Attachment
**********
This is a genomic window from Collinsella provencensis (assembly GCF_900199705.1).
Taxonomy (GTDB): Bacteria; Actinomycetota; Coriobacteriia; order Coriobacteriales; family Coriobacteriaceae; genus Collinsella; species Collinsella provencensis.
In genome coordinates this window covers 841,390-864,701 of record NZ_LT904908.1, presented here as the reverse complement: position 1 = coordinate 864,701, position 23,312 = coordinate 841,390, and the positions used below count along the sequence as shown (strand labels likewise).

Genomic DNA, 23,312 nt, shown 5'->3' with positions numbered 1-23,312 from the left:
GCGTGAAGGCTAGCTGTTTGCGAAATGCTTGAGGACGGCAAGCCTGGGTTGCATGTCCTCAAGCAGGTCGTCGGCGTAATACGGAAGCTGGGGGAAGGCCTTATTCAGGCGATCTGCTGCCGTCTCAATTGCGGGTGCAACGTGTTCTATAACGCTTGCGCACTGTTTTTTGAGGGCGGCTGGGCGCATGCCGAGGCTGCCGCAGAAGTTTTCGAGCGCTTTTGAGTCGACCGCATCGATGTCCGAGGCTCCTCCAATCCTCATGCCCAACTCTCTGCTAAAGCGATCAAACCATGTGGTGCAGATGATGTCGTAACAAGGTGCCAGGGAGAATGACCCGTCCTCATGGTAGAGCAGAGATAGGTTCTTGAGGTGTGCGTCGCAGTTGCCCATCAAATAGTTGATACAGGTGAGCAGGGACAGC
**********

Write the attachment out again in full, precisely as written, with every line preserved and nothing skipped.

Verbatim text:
This is a genomic window from Collinsella provencensis (assembly GCF_900199705.1).
Taxonomy (GTDB): Bacteria; Actinomycetota; Coriobacteriia; order Coriobacteriales; family Coriobacteriaceae; genus Collinsella; species Collinsella provencensis.
In genome coordinates this window covers 841,390-864,701 of record NZ_LT904908.1, presented here as the reverse complement: position 1 = coordinate 864,701, position 23,312 = coordinate 841,390, and the positions used below count along the sequence as shown (strand labels likewise).

Genomic DNA, 23,312 nt, shown 5'->3' with positions numbered 1-23,312 from the left:
GCGTGAAGGCTAGCTGTTTGCGAAATGCTTGAGGACGGCAAGCCTGGGTTGCATGTCCTCAAGCAGGTCGTCGGCGTAATACGGAAGCTGGGGGAAGGCCTTATTCAGGCGATCTGCTGCCGTCTCAATTGCGGGTGCAACGTGTTCTATAACGCTTGCGCACTGTTTTTTGAGGGCGGCTGGGCGCATGCCGAGGCTGCCGCAGAAGTTTTCGAGCGCTTTTGAGTCGACCGCATCGATGTCCGAGGCTCCTCCAATCCTCATGCCCAACTCTCTGCTAAAGCGATCAAACCATGTGGTGCAGATGATGTCGTAACAAGGTGCCAGGGAGAATGACCCGTCCTCATGGTAGAGCAGAGATAGGTTCTTGAGGTGTGCGTCGCAGTTGCCCATCAAATAGTTGATACAGGTGAGCAGGGACAGC